Calvin by Martine Leavitt (FSG/Ferguson) - In a thoughtful story presented as a single, extended letter, Leavitt (Blue Mountain) explores the impact of mental illness through the experiences of a 17-year-old diagnosed with schizophrenia. Calvin is obsessed with Bill Watterson and his comic strip, Calvin and Hobbes. It makes sense: he used to have a best friend named Susie and a stuffed tiger named Hobbes, and now Hobbes has returned as a full-fledged, uncontrollable hallucination. Calvin figures that if he can just get Watterson to create a strip depicting the fictional Calvin as a healthy teenager, he’ll be fine as well, so he sets off on a perilous journey across a frozen Lake Erie from Canada to Cleveland. He’s accompanied by Susie, who may or may not be part of his delusions; either way, she’s the voice of reason as they meet an assortment of oddball characters on the lake and delve into philosophical matters. Funny, intellectual, and entertaining, it’s a sensitive yet irreverent adventure about a serious subject.
Shigeru Mizuki's Hitler by Shigeru Mizuki (D&Q) - A fresh take on one of the most notorious villains in history is not easy task, but with this terrifying book, esteemed manga artist Mizuki (GeGeGe No Kitaro; Onward Towards Our Noble Deaths)—who lost an arm as a soldier during WW II—gives readers a tight narrative that shows how a man of humble beginnings can rise to power, wage war and genocide, and come within a hair’s breadth of conquering the world. From Hitler’s failure to pass exams for art school, to his beer-hall radicalizing, the book carefully sets the backdrop for his inevitable rise. Mizuki’s canvas is a provocative one, juxtaposing medium-panel shots of Hitler’s day-to-day interactions with his inner circle and large establishing shots that oscillate between depictions of Hitler’s glory and Germany’s bombardment and ruin. He deftly balances dialogue and narration, never using a heavy hand or complicating the reader’s movement through the text. Impossible to put down, this is a candidate for the year’s best graphic novel.
The Rift: A New Africa Breaks Free by Alex Perry (Little, Brown) - In this stunning book about the past, present, and future of Africa, foreign correspondent Perry (who’s written for Time and Newsweek) achieves the seemingly impossible: he writes about the continent from a Western perspective without trying to define Africa to the West, inviting Africans to speak directly to his readers. Perry starts his continental journey in Somalia during the catastrophic 2011 famine; moves on to the world’s newest and most volatile nation, South Sudan; and then works his way through 14 more sub-Saharan African nations. He places current crises into historical context, buttressed by on-the-ground reporting. Perry examines widely discussed issues affecting Africa (including famine, AIDS, humanitarian aid, terrorism, corruption, and Chinese influence), always mindful of the bearing each has on Africa’s future. Along the way, Perry bumps into George Clooney in South Sudan, watches Robert Mugabe speak to a crowd in Zimbabwe, and confronts Jacob Zuma in South Africa. The stories he tells, of average Africans trying to carve out a better life, have the vividness of fiction.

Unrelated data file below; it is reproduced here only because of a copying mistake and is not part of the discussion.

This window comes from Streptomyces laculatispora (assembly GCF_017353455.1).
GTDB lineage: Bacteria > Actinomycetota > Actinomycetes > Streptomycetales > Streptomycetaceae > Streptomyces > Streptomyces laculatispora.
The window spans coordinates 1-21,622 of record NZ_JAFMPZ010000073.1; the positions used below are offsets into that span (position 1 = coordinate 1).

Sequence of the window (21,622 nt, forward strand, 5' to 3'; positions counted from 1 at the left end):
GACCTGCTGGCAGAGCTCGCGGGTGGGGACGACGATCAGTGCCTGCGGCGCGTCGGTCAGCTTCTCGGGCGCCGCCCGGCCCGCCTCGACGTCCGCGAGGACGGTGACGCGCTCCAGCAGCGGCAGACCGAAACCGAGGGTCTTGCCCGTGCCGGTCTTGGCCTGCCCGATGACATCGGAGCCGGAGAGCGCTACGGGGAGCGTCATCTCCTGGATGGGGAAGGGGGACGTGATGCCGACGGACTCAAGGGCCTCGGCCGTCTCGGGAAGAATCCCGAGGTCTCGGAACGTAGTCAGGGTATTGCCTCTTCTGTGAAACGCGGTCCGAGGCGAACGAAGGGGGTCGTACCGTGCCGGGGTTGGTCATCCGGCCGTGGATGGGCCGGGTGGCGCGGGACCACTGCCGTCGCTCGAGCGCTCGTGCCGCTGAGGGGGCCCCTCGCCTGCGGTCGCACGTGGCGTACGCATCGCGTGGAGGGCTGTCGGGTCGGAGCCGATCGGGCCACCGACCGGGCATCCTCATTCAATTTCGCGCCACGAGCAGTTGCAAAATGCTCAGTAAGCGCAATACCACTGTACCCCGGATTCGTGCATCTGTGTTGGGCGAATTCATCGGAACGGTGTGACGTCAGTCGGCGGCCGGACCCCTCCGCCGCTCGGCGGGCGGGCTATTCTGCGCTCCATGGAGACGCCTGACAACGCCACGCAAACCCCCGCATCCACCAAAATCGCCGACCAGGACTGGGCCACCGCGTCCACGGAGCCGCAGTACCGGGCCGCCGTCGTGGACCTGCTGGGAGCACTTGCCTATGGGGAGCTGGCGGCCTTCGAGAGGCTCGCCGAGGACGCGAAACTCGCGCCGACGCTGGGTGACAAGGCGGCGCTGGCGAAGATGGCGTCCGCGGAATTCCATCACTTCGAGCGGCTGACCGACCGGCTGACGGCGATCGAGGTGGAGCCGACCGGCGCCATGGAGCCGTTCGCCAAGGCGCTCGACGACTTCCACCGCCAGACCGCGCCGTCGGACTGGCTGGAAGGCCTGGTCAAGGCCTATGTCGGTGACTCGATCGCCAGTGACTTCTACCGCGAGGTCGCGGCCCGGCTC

Dare to Disappoint: Growing Up in Turkey by Ozge Samanci (FSG/Ferguson) - Turkish artist Samanci's graphic memoir tells many stories. It's a simple collection of her childhood memories (sent out to buy milk, she instead sneaks into the local school to find her sister); a description of life under a military government ("Every Turk is born a soldier!" her textbook declares); and a fearless examination of her struggle to escape her father's expectations. If teenage Samanci doesn't gain admission to Turkey's finest university and become an engineer, her father worries that she'll die penniless. (Meanwhile, she idolizes Jacques Cousteau.) Year after year, she takes exams, tries to keep up with her academically talented older sister, and wrestles with a crushing sense of inadequacy. It's only when friends tutoring her admire the doodles on her math notes—"I love the coffee-stain people," one says. "You can be... an artist!"—that her true self is revealed.
What the Eye Hears: A History of Tap Dancing by Brian Seibert (FSG) - New York Times dance critic Seibert’s first book is easily twice the size of most other debuts, and it contains thrice the content. The word comprehensive comes to mind, but is insufficient to properly describe the depth of detail Seibert achieves. Drawing on primary sources of every kind, from written accounts by slave traders in the early 17th century to personal interviews conducted in the 21st, the author breaks down not merely the origins art of tap dancing itself, but the racial and gender constructs that forced the industry—and its performers—to develop in the ways they did, while acknowledging his own white male privilege. Seibert profiles legends such as Fred Astaire and Bill Robinson alongside dancers who have become largely forgotten outside of dance circles, such as the Nicholas brothers, and modern masters including Savion Glover. Seibert has a tendency to jump about in time, but that doesn’t mar this fascinating, sharply written cultural analysis.